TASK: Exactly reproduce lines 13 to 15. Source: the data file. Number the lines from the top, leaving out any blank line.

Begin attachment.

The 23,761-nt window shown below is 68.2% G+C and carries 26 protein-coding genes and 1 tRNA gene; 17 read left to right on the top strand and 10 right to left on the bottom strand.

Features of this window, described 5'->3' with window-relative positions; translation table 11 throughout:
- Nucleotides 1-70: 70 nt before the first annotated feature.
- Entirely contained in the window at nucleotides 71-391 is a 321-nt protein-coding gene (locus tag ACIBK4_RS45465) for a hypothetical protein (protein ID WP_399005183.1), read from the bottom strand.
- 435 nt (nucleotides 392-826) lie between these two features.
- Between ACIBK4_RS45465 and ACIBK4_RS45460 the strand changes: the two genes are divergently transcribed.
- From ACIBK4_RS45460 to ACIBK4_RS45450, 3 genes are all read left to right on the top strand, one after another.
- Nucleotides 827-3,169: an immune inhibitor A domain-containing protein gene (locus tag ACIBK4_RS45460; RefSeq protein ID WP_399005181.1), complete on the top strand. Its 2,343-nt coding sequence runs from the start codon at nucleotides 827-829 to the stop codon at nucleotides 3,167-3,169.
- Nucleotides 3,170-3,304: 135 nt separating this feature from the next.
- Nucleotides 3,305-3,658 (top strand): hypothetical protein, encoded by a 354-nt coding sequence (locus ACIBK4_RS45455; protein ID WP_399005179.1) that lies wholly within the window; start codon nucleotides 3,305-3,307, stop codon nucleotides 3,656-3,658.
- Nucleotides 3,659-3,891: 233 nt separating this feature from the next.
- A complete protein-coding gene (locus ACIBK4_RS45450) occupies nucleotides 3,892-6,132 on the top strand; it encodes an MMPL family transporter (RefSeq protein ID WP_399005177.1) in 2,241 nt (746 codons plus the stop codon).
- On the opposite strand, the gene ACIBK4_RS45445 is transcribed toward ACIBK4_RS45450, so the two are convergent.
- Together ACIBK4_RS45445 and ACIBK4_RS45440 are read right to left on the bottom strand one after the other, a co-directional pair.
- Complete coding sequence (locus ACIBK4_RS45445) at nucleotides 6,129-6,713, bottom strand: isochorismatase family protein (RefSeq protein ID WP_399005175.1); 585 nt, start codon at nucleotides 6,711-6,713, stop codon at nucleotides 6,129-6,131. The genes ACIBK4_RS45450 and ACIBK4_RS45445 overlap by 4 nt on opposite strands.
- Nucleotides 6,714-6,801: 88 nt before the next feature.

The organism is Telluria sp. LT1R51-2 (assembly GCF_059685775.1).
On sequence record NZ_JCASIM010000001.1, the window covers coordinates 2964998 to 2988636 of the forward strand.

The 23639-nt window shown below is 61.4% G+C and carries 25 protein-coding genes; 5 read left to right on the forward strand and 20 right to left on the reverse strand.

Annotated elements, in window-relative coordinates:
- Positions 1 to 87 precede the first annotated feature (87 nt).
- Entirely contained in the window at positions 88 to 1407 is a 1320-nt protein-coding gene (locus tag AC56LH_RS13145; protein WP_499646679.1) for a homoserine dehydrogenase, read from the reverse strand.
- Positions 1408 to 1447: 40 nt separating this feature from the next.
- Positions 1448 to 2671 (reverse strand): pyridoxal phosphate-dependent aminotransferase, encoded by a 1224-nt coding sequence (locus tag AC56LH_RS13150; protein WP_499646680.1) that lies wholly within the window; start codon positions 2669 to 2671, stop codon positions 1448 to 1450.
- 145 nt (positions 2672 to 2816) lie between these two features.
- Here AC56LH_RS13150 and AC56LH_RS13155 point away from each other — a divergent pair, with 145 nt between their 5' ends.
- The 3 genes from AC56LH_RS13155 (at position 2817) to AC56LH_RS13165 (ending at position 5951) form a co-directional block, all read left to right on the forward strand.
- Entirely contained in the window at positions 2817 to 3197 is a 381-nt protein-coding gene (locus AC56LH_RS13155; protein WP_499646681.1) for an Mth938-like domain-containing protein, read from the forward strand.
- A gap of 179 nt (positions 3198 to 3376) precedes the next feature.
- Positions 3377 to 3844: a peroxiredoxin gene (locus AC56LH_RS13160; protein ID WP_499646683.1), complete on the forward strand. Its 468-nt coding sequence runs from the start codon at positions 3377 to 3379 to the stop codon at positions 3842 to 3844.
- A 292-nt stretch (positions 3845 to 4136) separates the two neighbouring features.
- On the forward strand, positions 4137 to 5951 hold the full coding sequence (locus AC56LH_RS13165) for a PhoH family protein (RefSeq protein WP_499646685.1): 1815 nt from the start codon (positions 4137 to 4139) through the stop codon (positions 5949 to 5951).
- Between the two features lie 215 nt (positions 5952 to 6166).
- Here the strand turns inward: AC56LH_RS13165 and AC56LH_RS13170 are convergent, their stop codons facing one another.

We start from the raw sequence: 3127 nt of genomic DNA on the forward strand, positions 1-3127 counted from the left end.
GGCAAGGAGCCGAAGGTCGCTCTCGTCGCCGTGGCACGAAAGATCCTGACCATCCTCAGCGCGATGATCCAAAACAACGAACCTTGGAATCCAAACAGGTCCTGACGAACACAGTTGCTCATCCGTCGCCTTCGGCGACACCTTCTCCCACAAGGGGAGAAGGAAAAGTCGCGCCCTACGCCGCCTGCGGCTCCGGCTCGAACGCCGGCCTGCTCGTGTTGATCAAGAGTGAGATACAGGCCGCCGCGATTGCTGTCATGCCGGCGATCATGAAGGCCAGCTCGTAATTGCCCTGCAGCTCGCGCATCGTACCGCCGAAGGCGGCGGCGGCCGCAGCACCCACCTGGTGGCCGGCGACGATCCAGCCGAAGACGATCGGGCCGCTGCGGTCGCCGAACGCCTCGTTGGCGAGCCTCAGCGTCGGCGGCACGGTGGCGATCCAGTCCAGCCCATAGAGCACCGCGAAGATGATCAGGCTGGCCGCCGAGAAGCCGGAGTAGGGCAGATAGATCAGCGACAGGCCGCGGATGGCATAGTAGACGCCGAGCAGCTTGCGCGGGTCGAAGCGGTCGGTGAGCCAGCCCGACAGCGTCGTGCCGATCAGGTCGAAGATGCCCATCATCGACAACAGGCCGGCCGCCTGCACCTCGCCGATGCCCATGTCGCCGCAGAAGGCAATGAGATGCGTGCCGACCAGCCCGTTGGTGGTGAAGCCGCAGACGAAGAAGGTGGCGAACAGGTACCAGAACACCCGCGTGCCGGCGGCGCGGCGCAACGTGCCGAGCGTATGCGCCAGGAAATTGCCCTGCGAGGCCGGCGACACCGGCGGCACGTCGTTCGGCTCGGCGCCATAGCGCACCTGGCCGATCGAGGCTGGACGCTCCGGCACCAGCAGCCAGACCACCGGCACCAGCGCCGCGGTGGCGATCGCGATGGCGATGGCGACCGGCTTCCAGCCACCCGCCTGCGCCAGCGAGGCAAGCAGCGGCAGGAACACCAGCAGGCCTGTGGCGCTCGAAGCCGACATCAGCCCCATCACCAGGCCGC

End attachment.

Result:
- On the opposite strand, the gene ACIBK4_RS45445 is transcribed toward ACIBK4_RS45450, so the two are convergent.
- Together ACIBK4_RS45445 and ACIBK4_RS45440 are read right to left on the bottom strand one after the other, a co-directional pair.
- Complete coding sequence (locus ACIBK4_RS45445) at nucleotides 6,129-6,713, bottom strand: isochorismatase family protein (RefSeq protein ID WP_399005175.1); 585 nt, start codon at nucleotides 6,711-6,713, stop codon at nucleotides 6,129-6,131. The genes ACIBK4_RS45450 and ACIBK4_RS45445 overlap by 4 nt on opposite strands.